3 Berliner Klin. Wochensch. 1865, Nos. 34, 35, 36.
5 Pflüger's Arch. 7, 209.

4 Virchow's Arch. 33, 505.

6 Gaz. Médicale, 1869, Nos. 42, 45, 49, 52.

cool, and, for some eighteen hours, paretic. Laborde therefore took smaller doses (94 grains). Within an hour he felt “a general sensation of well-being, and of calm which invited to sleep the latter, however, was but half established, so to speak: and in this half-sleep there soon came on, especially if one were lying in one's bed, a more or less intense sexual excitement, according to the circumstances, an excitement which was habitually accompanied by erection and emission; this act, of which there is always perfect consciousness, almost always wakes one. Finally, sleep is definitely established, but with more difficulty or less rapidity than when emission does not take place." Besides this there was strong desire to urinate, and bad dreams: and this interesting scene closes with pains in the limbs and muscles on waking. Thus KBr is also an aphrodisiac. What manysidedness!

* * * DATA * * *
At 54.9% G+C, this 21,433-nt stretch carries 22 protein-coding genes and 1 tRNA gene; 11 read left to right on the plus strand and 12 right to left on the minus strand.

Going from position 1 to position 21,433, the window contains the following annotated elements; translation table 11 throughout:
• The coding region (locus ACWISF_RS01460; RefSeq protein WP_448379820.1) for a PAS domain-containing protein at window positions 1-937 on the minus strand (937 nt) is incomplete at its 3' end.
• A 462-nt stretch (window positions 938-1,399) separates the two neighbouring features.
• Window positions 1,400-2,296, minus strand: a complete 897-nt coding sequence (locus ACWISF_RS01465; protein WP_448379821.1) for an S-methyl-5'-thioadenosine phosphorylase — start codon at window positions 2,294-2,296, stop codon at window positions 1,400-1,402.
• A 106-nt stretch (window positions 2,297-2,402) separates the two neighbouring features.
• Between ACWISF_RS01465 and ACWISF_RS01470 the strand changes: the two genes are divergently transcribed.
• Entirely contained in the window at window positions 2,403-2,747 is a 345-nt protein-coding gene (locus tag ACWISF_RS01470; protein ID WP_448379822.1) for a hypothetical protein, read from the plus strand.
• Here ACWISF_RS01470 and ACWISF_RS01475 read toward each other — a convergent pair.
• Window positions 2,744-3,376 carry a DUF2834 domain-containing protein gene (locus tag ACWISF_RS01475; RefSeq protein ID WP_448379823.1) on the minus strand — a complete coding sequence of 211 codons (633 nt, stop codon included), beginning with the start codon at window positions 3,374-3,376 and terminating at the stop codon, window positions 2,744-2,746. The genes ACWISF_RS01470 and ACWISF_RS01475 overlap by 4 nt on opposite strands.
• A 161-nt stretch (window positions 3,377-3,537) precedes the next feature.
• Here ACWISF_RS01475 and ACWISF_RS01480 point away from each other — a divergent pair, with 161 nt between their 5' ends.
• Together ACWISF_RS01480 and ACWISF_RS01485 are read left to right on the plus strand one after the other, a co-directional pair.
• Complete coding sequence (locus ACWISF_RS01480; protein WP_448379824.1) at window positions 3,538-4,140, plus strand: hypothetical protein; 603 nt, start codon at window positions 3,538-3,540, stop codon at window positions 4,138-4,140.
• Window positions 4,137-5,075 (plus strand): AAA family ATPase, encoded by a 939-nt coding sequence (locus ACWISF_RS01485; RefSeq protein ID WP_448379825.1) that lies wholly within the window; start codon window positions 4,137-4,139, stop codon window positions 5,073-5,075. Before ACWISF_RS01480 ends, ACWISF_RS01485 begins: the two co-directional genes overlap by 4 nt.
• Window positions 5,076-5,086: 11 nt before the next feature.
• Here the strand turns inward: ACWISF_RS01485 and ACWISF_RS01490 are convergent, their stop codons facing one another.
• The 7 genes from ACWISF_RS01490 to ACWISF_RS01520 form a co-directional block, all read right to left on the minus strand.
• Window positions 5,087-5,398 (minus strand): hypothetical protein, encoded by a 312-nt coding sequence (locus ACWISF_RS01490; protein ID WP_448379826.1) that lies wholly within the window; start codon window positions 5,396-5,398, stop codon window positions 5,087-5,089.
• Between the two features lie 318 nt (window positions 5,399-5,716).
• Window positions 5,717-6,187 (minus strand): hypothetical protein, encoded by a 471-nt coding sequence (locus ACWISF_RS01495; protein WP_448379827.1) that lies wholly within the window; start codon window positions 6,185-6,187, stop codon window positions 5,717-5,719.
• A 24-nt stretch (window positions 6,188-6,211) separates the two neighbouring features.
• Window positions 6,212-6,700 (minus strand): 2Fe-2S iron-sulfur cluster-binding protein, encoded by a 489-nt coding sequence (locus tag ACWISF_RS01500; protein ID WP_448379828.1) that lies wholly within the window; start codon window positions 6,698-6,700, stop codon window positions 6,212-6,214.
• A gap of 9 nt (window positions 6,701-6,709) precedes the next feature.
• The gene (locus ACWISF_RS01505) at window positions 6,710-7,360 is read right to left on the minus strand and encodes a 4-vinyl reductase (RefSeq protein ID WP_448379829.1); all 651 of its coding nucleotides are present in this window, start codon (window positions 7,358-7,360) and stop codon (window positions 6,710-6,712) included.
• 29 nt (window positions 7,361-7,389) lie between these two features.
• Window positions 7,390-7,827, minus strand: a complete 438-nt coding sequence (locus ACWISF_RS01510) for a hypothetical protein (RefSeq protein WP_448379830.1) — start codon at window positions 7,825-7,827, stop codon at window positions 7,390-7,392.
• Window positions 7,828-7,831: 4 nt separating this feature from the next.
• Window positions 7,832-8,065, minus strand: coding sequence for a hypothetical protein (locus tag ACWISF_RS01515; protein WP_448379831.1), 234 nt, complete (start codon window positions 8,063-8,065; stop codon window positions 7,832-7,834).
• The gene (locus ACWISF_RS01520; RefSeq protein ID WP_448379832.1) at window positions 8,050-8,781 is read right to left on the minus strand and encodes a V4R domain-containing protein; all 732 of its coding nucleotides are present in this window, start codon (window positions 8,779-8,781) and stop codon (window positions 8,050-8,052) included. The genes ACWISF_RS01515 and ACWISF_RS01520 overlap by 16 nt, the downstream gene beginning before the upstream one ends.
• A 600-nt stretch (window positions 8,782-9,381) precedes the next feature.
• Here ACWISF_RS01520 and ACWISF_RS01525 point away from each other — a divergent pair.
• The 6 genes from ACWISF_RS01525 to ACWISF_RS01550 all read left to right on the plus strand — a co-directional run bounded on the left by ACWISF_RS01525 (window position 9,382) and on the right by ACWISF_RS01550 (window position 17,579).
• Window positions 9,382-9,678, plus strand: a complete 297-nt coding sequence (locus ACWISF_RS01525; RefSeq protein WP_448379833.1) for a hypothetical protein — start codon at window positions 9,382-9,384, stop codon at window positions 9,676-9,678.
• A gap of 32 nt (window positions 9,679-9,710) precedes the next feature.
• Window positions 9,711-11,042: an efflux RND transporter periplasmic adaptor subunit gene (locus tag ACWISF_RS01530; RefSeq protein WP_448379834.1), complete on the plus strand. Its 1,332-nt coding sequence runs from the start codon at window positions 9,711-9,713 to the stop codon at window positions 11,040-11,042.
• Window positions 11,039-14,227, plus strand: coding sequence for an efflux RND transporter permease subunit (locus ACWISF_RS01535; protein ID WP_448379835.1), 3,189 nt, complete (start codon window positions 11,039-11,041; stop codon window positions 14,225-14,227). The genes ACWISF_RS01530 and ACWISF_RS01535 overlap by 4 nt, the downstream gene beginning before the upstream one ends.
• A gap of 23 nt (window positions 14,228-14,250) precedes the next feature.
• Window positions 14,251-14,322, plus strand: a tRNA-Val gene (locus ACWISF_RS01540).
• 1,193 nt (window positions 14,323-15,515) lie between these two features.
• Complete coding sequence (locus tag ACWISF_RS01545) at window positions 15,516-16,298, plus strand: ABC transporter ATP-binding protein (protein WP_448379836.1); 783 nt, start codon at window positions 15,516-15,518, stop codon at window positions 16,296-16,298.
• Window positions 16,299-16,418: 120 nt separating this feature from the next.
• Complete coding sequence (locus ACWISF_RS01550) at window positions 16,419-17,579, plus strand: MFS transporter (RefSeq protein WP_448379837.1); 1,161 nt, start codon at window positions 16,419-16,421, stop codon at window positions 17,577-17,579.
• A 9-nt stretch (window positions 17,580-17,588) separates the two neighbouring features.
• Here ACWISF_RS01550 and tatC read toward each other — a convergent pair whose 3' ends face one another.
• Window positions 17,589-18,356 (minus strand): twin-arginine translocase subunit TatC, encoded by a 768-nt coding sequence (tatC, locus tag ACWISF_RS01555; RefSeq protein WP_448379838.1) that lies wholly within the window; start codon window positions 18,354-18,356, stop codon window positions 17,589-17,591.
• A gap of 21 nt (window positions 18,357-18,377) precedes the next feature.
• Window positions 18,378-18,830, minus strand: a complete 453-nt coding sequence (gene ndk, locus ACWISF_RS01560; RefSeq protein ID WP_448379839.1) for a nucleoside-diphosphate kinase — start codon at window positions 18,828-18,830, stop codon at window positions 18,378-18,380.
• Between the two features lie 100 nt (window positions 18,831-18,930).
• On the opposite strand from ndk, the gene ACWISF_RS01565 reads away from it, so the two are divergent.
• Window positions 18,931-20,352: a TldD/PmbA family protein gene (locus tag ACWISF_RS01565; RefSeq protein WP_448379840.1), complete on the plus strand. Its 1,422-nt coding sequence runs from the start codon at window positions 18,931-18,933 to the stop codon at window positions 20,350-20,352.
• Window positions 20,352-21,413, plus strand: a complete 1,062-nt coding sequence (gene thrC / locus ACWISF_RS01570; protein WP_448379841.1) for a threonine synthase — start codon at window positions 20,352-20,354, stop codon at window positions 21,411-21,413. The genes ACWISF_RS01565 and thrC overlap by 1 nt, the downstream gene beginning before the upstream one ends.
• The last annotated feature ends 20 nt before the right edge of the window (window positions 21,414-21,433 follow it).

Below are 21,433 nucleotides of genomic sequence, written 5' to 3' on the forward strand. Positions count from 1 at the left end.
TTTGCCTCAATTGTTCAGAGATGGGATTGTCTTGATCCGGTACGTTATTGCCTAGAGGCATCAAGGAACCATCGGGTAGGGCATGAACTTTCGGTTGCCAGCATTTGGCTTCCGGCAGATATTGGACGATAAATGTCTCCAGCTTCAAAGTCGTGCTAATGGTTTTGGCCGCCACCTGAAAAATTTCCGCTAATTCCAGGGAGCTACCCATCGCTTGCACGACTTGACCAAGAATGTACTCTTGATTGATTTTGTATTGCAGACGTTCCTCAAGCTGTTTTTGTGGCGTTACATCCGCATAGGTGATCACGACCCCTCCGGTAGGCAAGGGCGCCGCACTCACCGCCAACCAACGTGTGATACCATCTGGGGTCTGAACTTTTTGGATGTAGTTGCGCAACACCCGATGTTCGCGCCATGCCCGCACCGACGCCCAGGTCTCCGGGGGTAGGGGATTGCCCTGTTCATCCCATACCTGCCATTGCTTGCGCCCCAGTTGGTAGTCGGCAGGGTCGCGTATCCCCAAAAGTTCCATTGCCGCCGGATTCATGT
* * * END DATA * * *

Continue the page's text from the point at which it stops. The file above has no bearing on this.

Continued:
If now one takes up a monograph1 on the "physiological and therapeutic action of the bromide of potassium and the bromide of ammonium," of 178 pages, one expects that new light will come to us from it, respecting the extensive scope of its title. That is not the case, however, with the American treatise of Clarke and Amory. The former author experimented on himself: 40 to 50 grains of KBr sometimes produced sleep, and sometimes watching. The explanation seems to him simple. KBr contracts the vessels of the brain: again, sleep is nothing but brain-anæmia; the question therefore is, whether the bromide finds the contents of the cranium hyperæmic or already anæmic; the results will be correspondingly different. The experiments of Hammond serve as a support to this view; he has verified, by direct inspection, the bloodless condition of the brain (in a trephined animal) after the administration of KBr; this was caused by contraction of the vessels. Of the possible heart-paralysis from large doses, and the consequent diminution of the blood-pressure, nothing is hinted. Especially it seems as if all the older observations on the potassium-salts as such had no existence for the two authors, since they are never alluded to. Eulenburg aud Guttmann's researches on KBr are only known to them through a French sub-editor; Lewizky's research (cutting off the toes) is represented as taking place somewhere in Berlin, Bromide of Potassium, &c. Clarke and Amory, Boston, 1872.